Champions for Inclusive Health Stakeholder Coalition – Striving for Health Equity through Collective Action
Not too long ago, Special Olympics BC received a grant from our international body to conduct basic health screenings for athletes in our programs. As an organization that traditionally focused on sports and physical activity, we weren’t quite sure why we had been chosen for the task. After all, we had free health care in BC, didn’t we? Regardless of our hesitations, we conducted the first round of screenings and it soon became clear why these screenings were important – the health results collected from athletes were comparable or worse than the results Special Olympics had collected in some of the world’s least-developed countries. How could that be?
Shocked by our findings, we embarked on a literature review to learn as much as possible about the health outcomes experienced by people with intellectual disabilities in our communities. Once again, what we found was appalling. In every discipline of health for which we found applicable research, from oral health and primary care access to physical activity and nutrition, people with intellectual disabilities experienced significant disparities compared to the general population.
Recognizing that Special Olympics alone couldn’t generate the massive changes needed to achieve health equity, we set out to engage a broad spectrum of stakeholders with whom we hoped to collaborate. After a lengthy series of discussions, conferences and planning meetings, the Champions for Inclusive Health Stakeholder Coalition was born in January, 2019. Comprised of six Working Groups, the Coalition seeks to eliminate the health disparities faced by individuals with intellectual disabilities in BC through collective action, and to encourage, inform and inspire efforts elsewhere.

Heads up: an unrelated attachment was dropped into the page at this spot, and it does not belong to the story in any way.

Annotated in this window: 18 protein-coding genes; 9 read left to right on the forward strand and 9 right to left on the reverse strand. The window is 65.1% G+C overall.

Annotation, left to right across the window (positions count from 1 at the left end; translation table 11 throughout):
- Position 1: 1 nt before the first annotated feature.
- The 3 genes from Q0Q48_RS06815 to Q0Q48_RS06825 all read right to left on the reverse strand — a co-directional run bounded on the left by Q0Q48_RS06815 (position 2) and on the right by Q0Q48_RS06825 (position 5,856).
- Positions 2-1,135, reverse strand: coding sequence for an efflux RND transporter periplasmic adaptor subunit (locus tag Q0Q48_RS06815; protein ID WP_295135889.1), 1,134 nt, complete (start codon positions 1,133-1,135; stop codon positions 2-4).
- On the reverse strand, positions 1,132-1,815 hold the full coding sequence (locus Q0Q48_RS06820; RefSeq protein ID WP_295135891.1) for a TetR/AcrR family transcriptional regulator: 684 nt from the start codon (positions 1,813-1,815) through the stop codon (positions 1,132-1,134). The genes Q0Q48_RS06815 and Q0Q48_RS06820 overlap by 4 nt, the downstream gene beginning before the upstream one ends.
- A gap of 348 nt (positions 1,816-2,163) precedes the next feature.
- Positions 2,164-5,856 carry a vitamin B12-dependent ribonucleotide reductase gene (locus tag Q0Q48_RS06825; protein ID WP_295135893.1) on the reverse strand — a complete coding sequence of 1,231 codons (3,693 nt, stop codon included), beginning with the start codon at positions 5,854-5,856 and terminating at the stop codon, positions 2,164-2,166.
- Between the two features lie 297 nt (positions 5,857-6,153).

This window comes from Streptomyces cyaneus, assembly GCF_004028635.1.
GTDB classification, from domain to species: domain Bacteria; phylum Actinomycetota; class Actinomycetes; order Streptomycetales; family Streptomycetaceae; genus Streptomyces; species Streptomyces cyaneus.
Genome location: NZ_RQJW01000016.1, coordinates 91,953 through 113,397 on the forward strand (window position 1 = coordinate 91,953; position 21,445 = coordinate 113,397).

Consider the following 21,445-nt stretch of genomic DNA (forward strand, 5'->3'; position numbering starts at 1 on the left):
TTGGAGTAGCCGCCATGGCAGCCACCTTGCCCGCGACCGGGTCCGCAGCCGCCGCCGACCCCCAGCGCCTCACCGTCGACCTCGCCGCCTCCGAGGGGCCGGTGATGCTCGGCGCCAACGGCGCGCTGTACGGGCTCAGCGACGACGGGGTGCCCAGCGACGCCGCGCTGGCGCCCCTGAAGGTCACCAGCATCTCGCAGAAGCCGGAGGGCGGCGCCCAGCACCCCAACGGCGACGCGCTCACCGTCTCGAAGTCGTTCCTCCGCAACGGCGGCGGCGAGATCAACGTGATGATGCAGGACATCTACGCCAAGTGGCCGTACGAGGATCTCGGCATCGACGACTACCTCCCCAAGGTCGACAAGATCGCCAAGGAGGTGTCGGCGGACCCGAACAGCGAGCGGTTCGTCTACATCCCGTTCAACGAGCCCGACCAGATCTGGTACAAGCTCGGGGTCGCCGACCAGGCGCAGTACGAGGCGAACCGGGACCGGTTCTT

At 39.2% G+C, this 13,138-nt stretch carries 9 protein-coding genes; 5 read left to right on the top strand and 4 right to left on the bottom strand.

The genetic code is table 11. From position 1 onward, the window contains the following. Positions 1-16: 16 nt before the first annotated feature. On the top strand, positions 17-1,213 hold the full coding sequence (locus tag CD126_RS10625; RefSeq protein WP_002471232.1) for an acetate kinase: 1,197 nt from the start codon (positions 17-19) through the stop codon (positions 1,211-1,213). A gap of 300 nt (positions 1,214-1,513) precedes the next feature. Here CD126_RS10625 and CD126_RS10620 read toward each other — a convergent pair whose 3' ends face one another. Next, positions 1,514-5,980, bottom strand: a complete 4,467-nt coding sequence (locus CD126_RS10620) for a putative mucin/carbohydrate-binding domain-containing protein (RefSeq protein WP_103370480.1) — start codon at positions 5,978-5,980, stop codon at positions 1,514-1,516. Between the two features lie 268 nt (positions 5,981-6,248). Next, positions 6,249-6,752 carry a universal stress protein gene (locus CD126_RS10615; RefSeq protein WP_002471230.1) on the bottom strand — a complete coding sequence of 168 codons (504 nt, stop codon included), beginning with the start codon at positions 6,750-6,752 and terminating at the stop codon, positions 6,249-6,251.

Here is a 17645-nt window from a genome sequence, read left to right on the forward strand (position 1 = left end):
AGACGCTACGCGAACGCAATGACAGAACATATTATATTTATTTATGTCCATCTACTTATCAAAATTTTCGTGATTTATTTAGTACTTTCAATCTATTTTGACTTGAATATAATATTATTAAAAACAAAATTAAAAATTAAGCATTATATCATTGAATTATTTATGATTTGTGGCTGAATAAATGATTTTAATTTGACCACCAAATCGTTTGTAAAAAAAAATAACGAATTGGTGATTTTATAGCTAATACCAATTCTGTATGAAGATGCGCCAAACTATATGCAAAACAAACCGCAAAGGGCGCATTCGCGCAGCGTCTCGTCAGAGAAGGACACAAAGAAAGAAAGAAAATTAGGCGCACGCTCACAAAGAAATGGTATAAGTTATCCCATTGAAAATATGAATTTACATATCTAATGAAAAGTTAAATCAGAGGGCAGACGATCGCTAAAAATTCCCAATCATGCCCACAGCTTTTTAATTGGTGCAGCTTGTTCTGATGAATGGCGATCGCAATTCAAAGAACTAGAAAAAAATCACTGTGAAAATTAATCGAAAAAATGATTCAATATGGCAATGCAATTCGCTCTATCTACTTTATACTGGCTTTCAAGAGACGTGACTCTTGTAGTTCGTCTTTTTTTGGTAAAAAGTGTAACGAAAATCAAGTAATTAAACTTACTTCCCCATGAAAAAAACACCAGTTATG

The list of agencies and stakeholders involved in this important work is long and influential in this field, including government agencies, health authorities, self-advocates, non-governmental organizations, school boards, parks and recreation, municipal governments, research institutions and practitioners. We are grateful to everyone who is giving their time to change the game for individuals with intellectual disabilities.
More partners are encouraged to get involved in this significant change-making work. If you are active in health and passionate about helping people with intellectual disabilities, please contact Scott Howe, Director of the Champions for Inclusive Health Stakeholder Coalition, at firstname.lastname@example.org. If one of your service providers is outstanding and really committed to ensuring quality care for individuals with intellectual disabilities, please share this info and encourage them to get involved. If you need ideas on how to support individuals with intellectual disabilities stay active at this time, find resources on our website (https://www.specialolympics.ca/british-columbia/staying-healthy-home).
Initiated by Special Olympics BC